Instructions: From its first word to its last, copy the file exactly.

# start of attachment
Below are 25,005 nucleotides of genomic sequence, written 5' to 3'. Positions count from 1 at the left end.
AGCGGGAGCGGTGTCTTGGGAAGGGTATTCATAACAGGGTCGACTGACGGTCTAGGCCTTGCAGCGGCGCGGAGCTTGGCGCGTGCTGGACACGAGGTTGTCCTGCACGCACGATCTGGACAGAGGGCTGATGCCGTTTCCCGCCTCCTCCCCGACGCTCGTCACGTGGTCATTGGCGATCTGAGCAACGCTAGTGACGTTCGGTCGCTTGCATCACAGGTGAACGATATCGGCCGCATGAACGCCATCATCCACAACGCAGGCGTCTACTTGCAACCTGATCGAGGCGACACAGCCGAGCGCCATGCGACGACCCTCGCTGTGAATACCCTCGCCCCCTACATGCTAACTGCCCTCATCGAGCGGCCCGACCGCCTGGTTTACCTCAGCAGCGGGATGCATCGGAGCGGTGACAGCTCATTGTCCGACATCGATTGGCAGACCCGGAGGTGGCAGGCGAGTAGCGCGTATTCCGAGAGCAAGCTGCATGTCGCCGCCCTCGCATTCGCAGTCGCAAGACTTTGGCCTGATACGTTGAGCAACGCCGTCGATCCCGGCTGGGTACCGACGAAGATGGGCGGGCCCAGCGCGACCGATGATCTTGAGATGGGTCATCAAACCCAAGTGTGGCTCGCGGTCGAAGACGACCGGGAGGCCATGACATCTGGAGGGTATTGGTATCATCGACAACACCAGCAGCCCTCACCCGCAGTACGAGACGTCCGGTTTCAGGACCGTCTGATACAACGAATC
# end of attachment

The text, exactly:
Below are 25,005 nucleotides of genomic sequence, written 5' to 3'. Positions count from 1 at the left end.
AGCGGGAGCGGTGTCTTGGGAAGGGTATTCATAACAGGGTCGACTGACGGTCTAGGCCTTGCAGCGGCGCGGAGCTTGGCGCGTGCTGGACACGAGGTTGTCCTGCACGCACGATCTGGACAGAGGGCTGATGCCGTTTCCCGCCTCCTCCCCGACGCTCGTCACGTGGTCATTGGCGATCTGAGCAACGCTAGTGACGTTCGGTCGCTTGCATCACAGGTGAACGATATCGGCCGCATGAACGCCATCATCCACAACGCAGGCGTCTACTTGCAACCTGATCGAGGCGACACAGCCGAGCGCCATGCGACGACCCTCGCTGTGAATACCCTCGCCCCCTACATGCTAACTGCCCTCATCGAGCGGCCCGACCGCCTGGTTTACCTCAGCAGCGGGATGCATCGGAGCGGTGACAGCTCATTGTCCGACATCGATTGGCAGACCCGGAGGTGGCAGGCGAGTAGCGCGTATTCCGAGAGCAAGCTGCATGTCGCCGCCCTCGCATTCGCAGTCGCAAGACTTTGGCCTGATACGTTGAGCAACGCCGTCGATCCCGGCTGGGTACCGACGAAGATGGGCGGGCCCAGCGCGACCGATGATCTTGAGATGGGTCATCAAACCCAAGTGTGGCTCGCGGTCGAAGACGACCGGGAGGCCATGACATCTGGAGGGTATTGGTATCATCGACAACACCAGCAGCCCTCACCCGCAGTACGAGACGTCCGGTTTCAGGACCGTCTGATACAACGAATC